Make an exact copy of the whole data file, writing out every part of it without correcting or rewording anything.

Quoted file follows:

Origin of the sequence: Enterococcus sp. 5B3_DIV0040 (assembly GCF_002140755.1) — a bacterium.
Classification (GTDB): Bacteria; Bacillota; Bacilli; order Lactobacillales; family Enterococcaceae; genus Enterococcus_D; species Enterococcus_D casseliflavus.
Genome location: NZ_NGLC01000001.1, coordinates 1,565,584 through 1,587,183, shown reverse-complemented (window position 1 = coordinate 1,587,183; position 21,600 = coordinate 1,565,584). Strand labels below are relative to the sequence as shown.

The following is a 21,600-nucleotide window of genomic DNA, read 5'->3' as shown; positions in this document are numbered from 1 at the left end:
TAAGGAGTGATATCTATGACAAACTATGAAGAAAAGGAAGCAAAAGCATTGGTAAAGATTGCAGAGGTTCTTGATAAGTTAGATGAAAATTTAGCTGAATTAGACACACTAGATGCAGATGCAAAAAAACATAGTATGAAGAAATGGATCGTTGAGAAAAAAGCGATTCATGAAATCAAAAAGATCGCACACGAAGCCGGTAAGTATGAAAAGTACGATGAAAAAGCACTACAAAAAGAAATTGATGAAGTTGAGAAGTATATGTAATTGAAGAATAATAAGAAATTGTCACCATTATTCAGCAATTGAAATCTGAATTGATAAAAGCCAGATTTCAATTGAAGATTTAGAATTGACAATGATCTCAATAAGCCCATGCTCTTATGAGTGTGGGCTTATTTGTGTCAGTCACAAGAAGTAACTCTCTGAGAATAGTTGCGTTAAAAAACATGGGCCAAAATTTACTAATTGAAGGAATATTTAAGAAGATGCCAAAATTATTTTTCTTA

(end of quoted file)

Origin of the sequence: Enterococcus sp. 5B3_DIV0040 (assembly GCF_002140755.1) — a bacterium.
Classification (GTDB): Bacteria; Bacillota; Bacilli; order Lactobacillales; family Enterococcaceae; genus Enterococcus_D; species Enterococcus_D casseliflavus.
Genome location: NZ_NGLC01000001.1, coordinates 1,565,584 through 1,587,183, shown reverse-complemented (window position 1 = coordinate 1,587,183; position 21,600 = coordinate 1,565,584). Strand labels below are relative to the sequence as shown.

The following is a 21,600-nucleotide window of genomic DNA, read 5'->3' as shown; positions in this document are numbered from 1 at the left end:
TAAGGAGTGATATCTATGACAAACTATGAAGAAAAGGAAGCAAAAGCATTGGTAAAGATTGCAGAGGTTCTTGATAAGTTAGATGAAAATTTAGCTGAATTAGACACACTAGATGCAGATGCAAAAAAACATAGTATGAAGAAATGGATCGTTGAGAAAAAAGCGATTCATGAAATCAAAAAGATCGCACACGAAGCCGGTAAGTATGAAAAGTACGATGAAAAAGCACTACAAAAAGAAATTGATGAAGTTGAGAAGTATATGTAATTGAAGAATAATAAGAAATTGTCACCATTATTCAGCAATTGAAATCTGAATTGATAAAAGCCAGATTTCAATTGAAGATTTAGAATTGACAATGATCTCAATAAGCCCATGCTCTTATGAGTGTGGGCTTATTTGTGTCAGTCACAAGAAGTAACTCTCTGAGAATAGTTGCGTTAAAAAACATGGGCCAAAATTTACTAATTGAAGGAATATTTAAGAAGATGCCAAAATTATTTTTCTTA